I was about eight years old. My only experience with computers back then came from playing Oregon Trail on my school’s then-ancient Apple II (pictured).
Oregon Trail educated me on the harsh realities of dysentery and bear attacks facing American pioneers. More importantly, it taught me to love computers (and computer games).
So when my family purchased our first PC around 1990, I was really excited to begin gaming on a whole new level.
But there was a problem with the new computer: I had no idea how to use it.
The Silverleaf Method
I had a feeling, though, that our new PC was more powerful and faster than the school’s old Apple. I suspected this because the computer had a “turbo” button that, when pressed, doubled the number on the case’s digital display, from “33” to “66”.
My tests did indeed show that the PC ran faster in “turbo” mode. Then I wondered: why anybody would ever not use “turbo” mode?
Later, I learned that this number represented processor clock speed: 33 MHz and 66 Mhz, respectively. I figured out how to install games on the computer. Glorious games like Duke Nukem, Mega Man, and a 3-D flight simulation and film creation game called Stunt Island all provided untold hours of fun.
I also toyed with powerful MS-DOS commands like “DELETE”, “ERASE”, and “FORMAT”… oops.
I went through technical manuals to find new ways to exploit my computer’s abilities. Dangerous as it sounds, this was originally my method of learning computers: by breaking them. A lot.
A Better Way to Learn Komputers
Today, it seems like this method of learning computers is alive and well, because clients bring me broken computers all the time. So many, in fact, that I had to begin investigating ways to prevent the unfixable ones from piling up!
First, I looked into e-waste collection services, as well as charities that would accept donations of used computers. They both seemed like good ways to solve my hoarding problem, but I wanted to find a better solution. And then I found K4RK.
Komputers 4 R Kids is a non-profit program that collects, repairs, and refurbishes donated computers. These computers are then distributed to needy children and families. The K4RK program teaches kids how to take broken computers and give them new life, which is essentially what I do on a daily basis!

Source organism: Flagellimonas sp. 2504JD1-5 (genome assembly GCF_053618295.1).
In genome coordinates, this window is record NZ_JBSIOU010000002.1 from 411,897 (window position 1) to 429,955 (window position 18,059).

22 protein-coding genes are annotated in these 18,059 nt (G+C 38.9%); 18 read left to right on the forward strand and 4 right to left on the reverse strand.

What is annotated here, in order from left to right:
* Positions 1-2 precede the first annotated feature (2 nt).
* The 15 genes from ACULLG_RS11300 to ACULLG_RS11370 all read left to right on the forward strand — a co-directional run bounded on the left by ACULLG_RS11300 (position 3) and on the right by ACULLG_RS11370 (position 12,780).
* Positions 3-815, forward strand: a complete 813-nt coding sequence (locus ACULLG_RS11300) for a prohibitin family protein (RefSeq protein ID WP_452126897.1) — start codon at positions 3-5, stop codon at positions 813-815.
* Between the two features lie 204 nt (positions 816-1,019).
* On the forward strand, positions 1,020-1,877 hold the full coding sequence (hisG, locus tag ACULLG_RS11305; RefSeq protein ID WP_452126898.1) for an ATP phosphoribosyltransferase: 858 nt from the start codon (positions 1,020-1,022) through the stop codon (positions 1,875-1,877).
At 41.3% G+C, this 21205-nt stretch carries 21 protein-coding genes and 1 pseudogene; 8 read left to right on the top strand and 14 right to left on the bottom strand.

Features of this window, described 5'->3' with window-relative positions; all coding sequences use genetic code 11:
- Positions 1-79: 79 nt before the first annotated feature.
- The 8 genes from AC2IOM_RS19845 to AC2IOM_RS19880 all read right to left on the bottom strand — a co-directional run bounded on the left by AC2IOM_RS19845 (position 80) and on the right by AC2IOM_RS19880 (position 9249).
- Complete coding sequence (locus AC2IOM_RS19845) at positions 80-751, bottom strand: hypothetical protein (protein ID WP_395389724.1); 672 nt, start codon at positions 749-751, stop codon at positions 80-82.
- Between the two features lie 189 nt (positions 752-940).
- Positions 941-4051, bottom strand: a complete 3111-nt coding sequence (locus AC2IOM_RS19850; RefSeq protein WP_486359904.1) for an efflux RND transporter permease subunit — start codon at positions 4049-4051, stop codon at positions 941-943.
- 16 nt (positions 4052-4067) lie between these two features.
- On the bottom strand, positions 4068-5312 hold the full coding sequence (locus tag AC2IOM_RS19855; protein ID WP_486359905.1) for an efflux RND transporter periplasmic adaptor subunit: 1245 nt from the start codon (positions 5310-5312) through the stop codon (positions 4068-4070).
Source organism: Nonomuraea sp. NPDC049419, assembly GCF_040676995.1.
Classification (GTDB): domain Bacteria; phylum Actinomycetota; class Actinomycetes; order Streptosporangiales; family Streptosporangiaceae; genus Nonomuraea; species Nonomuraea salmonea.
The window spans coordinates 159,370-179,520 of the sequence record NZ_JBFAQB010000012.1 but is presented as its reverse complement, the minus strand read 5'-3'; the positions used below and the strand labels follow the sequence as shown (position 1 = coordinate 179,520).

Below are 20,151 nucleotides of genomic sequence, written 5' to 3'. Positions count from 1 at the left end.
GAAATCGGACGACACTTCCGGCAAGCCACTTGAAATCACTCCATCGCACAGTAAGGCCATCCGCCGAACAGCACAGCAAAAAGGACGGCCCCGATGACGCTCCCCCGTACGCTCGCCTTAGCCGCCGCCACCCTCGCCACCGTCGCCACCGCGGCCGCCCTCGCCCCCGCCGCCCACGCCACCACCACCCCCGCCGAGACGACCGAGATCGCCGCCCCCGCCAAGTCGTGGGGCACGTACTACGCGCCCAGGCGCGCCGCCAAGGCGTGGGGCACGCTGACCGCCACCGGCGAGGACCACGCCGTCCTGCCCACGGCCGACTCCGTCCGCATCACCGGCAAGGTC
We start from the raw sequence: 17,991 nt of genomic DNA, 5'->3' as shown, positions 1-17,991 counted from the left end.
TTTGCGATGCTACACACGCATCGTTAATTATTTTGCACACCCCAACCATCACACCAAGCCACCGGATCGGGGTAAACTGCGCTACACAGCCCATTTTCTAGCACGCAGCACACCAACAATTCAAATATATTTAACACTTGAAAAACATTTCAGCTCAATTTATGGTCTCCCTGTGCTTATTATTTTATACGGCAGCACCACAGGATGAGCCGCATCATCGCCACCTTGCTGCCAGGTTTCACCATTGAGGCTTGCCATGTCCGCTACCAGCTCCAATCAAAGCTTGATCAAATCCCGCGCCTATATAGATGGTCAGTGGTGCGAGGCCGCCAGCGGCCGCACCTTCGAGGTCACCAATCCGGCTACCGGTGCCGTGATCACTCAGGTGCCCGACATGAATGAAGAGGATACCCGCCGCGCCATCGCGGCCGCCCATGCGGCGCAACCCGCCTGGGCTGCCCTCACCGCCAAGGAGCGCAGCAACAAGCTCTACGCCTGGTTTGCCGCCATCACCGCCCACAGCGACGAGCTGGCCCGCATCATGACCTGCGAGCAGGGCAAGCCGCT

I instantly felt a connection with the program: not just because we do the same job, but because the idea of helping kids use technology invoked a sense of excitement and wonder I remember feeling as a child learning to use my first computer.
I also think that if I had belonged to a K4RK-like program when I was a kid (and received proper training), I wouldn’t have broken as many computers as I did!
The K4RK Donation Drive
I honestly can’t imagine where I’d be today if my family wasn’t able to afford that brand-new PC with the Intel 80486 66 MHz (turbo) processor. I don’t know how much my first computer cost back in 1990, but I know now that I was lucky to get one.
That’s why I support the K4RK program. It not only teaches kids about computers and helps the environment, but it provides computers for students who are underserved due to economic, language, and cultural barriers. It helps children gain access to essential technology and skills that they couldn’t receive otherwise.
I’ve created a collaboration between K4RK and Silverleaf to help kids and the environment by collecting donations of used computers and e-waste. For extra incentive, I’m also hosting a giveaway where anybody who makes a donation will be entered to win a new Google Nexus 10 tablet!
Please join me in supporting our first ever Komputers 4 R Kids Donation Drive – just click the link to donate. It’s a win-win-win for kids, the environment, and technology!